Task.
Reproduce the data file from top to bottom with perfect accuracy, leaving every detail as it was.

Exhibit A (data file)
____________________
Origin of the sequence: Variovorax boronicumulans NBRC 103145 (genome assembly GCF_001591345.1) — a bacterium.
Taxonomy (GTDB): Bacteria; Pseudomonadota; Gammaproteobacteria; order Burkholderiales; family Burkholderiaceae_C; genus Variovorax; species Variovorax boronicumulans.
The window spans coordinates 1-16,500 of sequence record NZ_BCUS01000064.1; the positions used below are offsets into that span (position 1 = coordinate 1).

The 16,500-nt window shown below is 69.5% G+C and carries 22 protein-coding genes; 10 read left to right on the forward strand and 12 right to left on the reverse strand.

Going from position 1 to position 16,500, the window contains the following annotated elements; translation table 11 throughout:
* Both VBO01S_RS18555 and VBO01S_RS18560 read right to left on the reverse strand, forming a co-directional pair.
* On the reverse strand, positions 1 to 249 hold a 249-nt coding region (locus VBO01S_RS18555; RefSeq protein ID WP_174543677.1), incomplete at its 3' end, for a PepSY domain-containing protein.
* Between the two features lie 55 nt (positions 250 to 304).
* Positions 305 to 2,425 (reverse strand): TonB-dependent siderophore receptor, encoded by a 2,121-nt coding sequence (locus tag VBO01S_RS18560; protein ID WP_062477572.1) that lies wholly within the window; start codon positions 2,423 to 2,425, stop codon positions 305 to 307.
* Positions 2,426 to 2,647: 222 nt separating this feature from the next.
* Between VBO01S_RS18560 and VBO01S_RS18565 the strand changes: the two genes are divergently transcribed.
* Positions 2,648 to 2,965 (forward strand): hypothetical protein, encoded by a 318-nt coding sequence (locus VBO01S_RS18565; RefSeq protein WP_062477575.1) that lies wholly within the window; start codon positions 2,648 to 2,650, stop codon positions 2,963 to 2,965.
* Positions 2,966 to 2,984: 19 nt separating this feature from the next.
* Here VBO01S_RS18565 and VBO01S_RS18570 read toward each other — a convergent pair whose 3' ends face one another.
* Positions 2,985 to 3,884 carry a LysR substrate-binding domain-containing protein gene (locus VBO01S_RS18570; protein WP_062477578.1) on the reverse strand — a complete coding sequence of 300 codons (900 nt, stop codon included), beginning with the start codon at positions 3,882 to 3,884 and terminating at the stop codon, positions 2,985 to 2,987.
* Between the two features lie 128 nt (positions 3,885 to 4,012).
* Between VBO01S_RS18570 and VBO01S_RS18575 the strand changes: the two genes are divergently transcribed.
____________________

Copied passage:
Origin of the sequence: Variovorax boronicumulans NBRC 103145 (genome assembly GCF_001591345.1) — a bacterium.
Taxonomy (GTDB): Bacteria; Pseudomonadota; Gammaproteobacteria; order Burkholderiales; family Burkholderiaceae_C; genus Variovorax; species Variovorax boronicumulans.
The window spans coordinates 1-16,500 of sequence record NZ_BCUS01000064.1; the positions used below are offsets into that span (position 1 = coordinate 1).

The 16,500-nt window shown below is 69.5% G+C and carries 22 protein-coding genes; 10 read left to right on the forward strand and 12 right to left on the reverse strand.

Going from position 1 to position 16,500, the window contains the following annotated elements; translation table 11 throughout:
* Both VBO01S_RS18555 and VBO01S_RS18560 read right to left on the reverse strand, forming a co-directional pair.
* On the reverse strand, positions 1 to 249 hold a 249-nt coding region (locus VBO01S_RS18555; RefSeq protein ID WP_174543677.1), incomplete at its 3' end, for a PepSY domain-containing protein.
* Between the two features lie 55 nt (positions 250 to 304).
* Positions 305 to 2,425 (reverse strand): TonB-dependent siderophore receptor, encoded by a 2,121-nt coding sequence (locus tag VBO01S_RS18560; protein ID WP_062477572.1) that lies wholly within the window; start codon positions 2,423 to 2,425, stop codon positions 305 to 307.
* Positions 2,426 to 2,647: 222 nt separating this feature from the next.
* Between VBO01S_RS18560 and VBO01S_RS18565 the strand changes: the two genes are divergently transcribed.
* Positions 2,648 to 2,965 (forward strand): hypothetical protein, encoded by a 318-nt coding sequence (locus VBO01S_RS18565; RefSeq protein WP_062477575.1) that lies wholly within the window; start codon positions 2,648 to 2,650, stop codon positions 2,963 to 2,965.
* Positions 2,966 to 2,984: 19 nt separating this feature from the next.
* Here VBO01S_RS18565 and VBO01S_RS18570 read toward each other — a convergent pair whose 3' ends face one another.
* Positions 2,985 to 3,884 carry a LysR substrate-binding domain-containing protein gene (locus VBO01S_RS18570; protein WP_062477578.1) on the reverse strand — a complete coding sequence of 300 codons (900 nt, stop codon included), beginning with the start codon at positions 3,882 to 3,884 and terminating at the stop codon, positions 2,985 to 2,987.
* Between the two features lie 128 nt (positions 3,885 to 4,012).
* Between VBO01S_RS18570 and VBO01S_RS18575 the strand changes: the two genes are divergently transcribed.